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[IP] Convincing a Peds Endo

For parents of kids who want pumps, here's a synopsis of how we went about convincing our endo that Stephanie should be placed on a pump.
Summer 1997 - Stephanie decided that she wanted a pump and began asking us to get her one. Her Dad and I were not familiar with the technology and agreed to look into it and talk to her endo. In Sept. we asked her endo who firmly said no. I then asked her CDE who also said no way, she's too young (she's 8.5 now). All fall we kept getting "no's", but none were based on medical reasons. I got serious about looking for info about kids and pumps. I talked to several adult friends here in Colorado who are pumpers and know Stephanie. Both of them felt that Steph would be a good candidate in terms of maturity, responsibility, etc. I searched the web for info on kids and pumpers, and found this site, which has been extremely helpful. In preparation for our Feb. 98 endo appointment, I corresponded with other parents who had kids on pumps, and collected their stories as well as many anecdotes shared by pumpers in this forum. I contacted both Mini-Med and Disetronic and got their info packets and information relating to the benefits of pump therapy. I looked into potential drawbacks and safety hazards of pump therapy, and was prepared to discuss my strategies for dealing with problems if they arose. I talked to Steph's classroom teacher and asked for her support, and got a letter from her attesting to Steph's ability to understand technology and level of maturity. By the time of our appointment, I felt I had a good understanding of what would be required of Steph to go on a pump, and I was armed with a 1" thick file of documentation to share with our endo. I also spent a lot of time praying!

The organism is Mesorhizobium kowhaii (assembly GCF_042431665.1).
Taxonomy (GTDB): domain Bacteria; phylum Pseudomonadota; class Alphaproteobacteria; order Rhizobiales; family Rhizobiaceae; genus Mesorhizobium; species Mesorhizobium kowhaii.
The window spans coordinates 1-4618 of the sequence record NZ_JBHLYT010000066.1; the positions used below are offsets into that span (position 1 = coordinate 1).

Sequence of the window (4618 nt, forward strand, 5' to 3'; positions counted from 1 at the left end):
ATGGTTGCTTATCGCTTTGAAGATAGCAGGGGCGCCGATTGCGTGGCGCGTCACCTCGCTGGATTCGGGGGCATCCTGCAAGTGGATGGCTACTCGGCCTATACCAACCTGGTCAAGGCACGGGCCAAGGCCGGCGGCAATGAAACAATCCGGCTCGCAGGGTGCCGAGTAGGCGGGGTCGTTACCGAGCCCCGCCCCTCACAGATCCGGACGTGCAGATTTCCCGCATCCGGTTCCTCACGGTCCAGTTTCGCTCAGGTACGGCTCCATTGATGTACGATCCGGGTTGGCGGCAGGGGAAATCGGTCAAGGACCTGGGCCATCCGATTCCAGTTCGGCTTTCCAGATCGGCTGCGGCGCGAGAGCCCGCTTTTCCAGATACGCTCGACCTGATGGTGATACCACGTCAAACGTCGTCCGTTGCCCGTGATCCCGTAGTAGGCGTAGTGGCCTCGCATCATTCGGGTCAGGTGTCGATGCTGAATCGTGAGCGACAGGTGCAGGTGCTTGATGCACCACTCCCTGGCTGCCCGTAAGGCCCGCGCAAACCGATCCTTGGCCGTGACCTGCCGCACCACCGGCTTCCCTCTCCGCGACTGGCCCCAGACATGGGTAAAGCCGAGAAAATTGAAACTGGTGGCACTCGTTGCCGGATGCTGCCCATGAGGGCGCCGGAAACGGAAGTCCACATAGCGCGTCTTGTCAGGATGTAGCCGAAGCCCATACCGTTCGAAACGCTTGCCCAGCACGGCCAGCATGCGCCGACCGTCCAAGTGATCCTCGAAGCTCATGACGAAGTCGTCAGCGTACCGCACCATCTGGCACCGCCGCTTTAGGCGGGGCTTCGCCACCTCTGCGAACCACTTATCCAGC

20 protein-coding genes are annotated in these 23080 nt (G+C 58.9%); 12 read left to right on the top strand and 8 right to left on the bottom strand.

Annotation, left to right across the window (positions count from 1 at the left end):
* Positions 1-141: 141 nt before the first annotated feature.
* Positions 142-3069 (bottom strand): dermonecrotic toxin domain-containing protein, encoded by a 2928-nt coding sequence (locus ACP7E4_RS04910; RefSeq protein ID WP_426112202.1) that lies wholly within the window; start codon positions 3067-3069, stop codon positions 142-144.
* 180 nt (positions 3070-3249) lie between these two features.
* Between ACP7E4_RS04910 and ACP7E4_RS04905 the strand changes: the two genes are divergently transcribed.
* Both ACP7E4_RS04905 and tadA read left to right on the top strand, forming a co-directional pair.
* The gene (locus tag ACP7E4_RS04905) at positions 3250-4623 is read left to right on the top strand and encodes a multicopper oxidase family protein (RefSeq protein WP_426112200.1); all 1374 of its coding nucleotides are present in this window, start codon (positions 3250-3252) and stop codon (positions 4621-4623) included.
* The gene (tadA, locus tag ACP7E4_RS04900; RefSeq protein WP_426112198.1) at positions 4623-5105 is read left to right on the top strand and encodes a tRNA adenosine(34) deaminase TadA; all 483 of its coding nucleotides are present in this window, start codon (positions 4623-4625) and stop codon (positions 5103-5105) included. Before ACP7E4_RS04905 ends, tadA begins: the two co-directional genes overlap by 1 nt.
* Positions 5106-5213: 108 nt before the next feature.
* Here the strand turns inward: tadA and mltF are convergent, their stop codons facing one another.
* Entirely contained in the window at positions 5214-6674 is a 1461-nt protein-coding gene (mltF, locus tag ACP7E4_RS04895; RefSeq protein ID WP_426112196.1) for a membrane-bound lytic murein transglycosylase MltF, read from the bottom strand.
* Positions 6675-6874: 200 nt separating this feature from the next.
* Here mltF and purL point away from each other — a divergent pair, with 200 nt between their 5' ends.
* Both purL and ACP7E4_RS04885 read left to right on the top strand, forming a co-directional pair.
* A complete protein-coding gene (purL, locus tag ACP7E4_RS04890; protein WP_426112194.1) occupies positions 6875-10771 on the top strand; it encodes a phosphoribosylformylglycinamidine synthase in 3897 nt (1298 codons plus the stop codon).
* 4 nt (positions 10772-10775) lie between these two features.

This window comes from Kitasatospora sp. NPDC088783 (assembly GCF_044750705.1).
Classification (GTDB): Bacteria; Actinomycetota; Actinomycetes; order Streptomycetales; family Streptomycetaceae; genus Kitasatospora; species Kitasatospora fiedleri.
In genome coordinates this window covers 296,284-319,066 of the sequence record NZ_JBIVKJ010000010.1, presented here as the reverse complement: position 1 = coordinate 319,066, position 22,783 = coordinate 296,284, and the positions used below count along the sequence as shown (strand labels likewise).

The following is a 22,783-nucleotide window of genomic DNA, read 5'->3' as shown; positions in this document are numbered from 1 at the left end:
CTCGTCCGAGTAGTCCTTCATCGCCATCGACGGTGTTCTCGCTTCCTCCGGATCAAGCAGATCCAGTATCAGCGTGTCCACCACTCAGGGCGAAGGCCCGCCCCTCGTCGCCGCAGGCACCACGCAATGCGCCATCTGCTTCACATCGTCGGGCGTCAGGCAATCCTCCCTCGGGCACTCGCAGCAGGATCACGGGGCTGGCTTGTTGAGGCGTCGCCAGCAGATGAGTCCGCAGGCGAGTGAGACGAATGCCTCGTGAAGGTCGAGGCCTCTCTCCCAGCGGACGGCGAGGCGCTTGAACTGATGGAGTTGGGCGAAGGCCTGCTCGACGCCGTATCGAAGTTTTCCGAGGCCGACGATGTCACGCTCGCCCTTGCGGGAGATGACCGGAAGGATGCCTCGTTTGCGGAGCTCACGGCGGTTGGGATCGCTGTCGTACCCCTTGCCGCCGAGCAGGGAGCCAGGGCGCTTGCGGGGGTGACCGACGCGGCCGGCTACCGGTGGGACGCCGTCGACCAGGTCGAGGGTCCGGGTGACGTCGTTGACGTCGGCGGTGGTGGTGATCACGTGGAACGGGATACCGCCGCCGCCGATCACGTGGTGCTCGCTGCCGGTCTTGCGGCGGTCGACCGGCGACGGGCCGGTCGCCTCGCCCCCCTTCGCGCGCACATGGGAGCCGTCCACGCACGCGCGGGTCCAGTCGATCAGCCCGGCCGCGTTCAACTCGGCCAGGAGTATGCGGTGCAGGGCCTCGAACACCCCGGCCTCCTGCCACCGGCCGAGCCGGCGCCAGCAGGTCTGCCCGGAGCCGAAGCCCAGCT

Feb. 1998 Steph goes into her appointment and immediately asks the endo when (not if) she can get a pump! He begins to tell her all the reasons why not (too complicated, too much trouble, too expensive, etc.) and she shoots back "but those aren't medical reasons why it wouldn't be good for me!" I chimed in why I thought it would be a good idea, and how I proposed to make it work, and after about 30 minutes he agreed to let her give it a try (he said she could always go back to shots!). Heck, she's just pumping saline till next week, and I don't think she could be convinced to give it up for anything!
Good luck to parents whose kids want pumps. I think we actually had a pretty easy time convincing our endo, considering some stories I've heard. We've been blessed with an insurance company that has agreed to paid for 100% of the pump, and related training costs, as well as Steph's supplies. It's not all done and paid for yet, but if what they are telling me pans out, this will actually be cheaper for my wallet than injections!